The Internet Engineering Task Force (IETF) has approved the use of the 451 HTTP status code for websites that are inaccessible for legal reasons such as government censored content or blocked copyrighted material. There are limitations as to whether internet users in different geographical regions will see this error code but the approval of 451 is an acknowledgement of the prevailing issues of internet censorship and the online piracy.
Internet censorship image from Shutterstock
Most of us who have used the internet long enough would be familiar with the HTTP 404 (File Not Found) and 403 Forbidden error messages when we’re unable to access a website. The HTTP 451 code has official joined the family of error messages with the IETF, an organisation which sets and promotes the adoption of voluntary internet standards, approving the use of it.
The 451 Code is a tribute to the seminal Ray Bradbury novel Fahrenheit 451 that most people interpret as a warning against state-based censorship (although the author has denied this as a major theme in his book). It has been in the works for several years but has finally been accepted. Now, note that I mentioned that IETF standards are voluntary and whether or not the HTTP 451 error code becomes mainstream will be dependent on whether it gains traction with technology vendors and governments.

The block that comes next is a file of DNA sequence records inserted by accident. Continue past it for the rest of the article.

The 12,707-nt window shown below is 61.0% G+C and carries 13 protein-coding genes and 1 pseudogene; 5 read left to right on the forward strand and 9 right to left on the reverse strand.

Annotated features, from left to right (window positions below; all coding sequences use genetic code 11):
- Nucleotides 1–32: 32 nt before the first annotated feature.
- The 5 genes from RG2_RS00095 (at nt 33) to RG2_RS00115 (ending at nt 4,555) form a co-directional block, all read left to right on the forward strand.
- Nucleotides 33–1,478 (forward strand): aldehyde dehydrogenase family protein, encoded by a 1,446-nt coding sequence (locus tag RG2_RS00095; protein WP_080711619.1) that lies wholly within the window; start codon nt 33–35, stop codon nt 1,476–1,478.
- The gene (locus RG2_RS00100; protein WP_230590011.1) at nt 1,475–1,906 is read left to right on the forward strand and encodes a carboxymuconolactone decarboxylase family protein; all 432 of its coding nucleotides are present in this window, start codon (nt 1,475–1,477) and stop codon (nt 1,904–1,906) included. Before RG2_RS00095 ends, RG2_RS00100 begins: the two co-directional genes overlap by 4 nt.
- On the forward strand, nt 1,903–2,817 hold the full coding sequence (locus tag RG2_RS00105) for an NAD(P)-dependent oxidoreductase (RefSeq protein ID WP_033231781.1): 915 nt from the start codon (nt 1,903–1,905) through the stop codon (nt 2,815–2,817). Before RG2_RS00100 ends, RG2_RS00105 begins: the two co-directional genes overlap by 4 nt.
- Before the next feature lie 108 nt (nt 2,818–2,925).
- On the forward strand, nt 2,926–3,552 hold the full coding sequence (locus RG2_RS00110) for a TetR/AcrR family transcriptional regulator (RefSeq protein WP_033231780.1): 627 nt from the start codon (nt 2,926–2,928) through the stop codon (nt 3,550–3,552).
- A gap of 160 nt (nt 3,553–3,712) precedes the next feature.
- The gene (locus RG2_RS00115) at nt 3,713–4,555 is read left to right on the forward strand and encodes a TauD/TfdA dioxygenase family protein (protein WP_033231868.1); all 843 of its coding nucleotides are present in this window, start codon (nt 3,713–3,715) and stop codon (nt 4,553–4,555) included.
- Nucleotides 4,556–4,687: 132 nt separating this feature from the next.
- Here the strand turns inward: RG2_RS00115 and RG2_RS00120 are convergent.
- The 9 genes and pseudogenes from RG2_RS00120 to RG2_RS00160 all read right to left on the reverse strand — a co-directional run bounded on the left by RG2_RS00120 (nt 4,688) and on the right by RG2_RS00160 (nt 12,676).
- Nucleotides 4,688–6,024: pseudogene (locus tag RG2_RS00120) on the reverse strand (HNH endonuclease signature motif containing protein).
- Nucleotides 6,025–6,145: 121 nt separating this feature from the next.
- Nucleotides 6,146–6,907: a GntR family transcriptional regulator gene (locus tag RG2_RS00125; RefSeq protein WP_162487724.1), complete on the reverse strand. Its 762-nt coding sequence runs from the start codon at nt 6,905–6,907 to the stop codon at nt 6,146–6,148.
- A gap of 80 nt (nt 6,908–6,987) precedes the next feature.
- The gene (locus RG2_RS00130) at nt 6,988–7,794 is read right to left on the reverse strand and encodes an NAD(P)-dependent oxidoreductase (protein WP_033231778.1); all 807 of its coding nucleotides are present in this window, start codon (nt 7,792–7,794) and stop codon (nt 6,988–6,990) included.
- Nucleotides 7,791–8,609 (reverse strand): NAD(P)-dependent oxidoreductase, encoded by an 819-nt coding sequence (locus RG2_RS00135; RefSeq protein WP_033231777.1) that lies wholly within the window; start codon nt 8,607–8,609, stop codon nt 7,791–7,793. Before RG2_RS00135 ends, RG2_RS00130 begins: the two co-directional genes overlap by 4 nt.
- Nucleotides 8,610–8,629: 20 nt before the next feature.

Here’s what Mark Nottingham, who chairs the IETF HTTP Working Group, has to say:
By its nature, you can’t guarantee that all attempts to censor content will be conveniently labeled by the censor. Although 451 can be used both by network-based intermediaries (e.g., in a firewall) as well as on the origin Web server, I suspect it’s going to be used far more in the latter case, as Web sites like Github, Twitter, Facebook and Google are forced to censor content against their will in certain jurisdictions.
… In some jurisdictions, I suspect that censorious governments will disallow the use of 451, to hide what they’re doing. We can’t stop that (of course), but if your government does that, it sends a strong message to you as a citizen about what their intent is. That’s worth knowing about, I think.
As mentioned, the error code can also be used to display websites that have been blocked due to violation of copyright such as torrent portals like Pirate Bay.
Sure, cynics could say the HTTP 451 error code is useless given that it’s voluntary and doesn’t actively do anything to fight for net neutrality, but it is step towards providing internet users with transparency as to why certain online content has been blocked.
Nottingham also noted:
[I]t gives a way to build systems to track censorship, and we’ve already seen discussions about leveraging 451 to prompt the user to try accessing the content in a different way.
[Via mnot’s blog]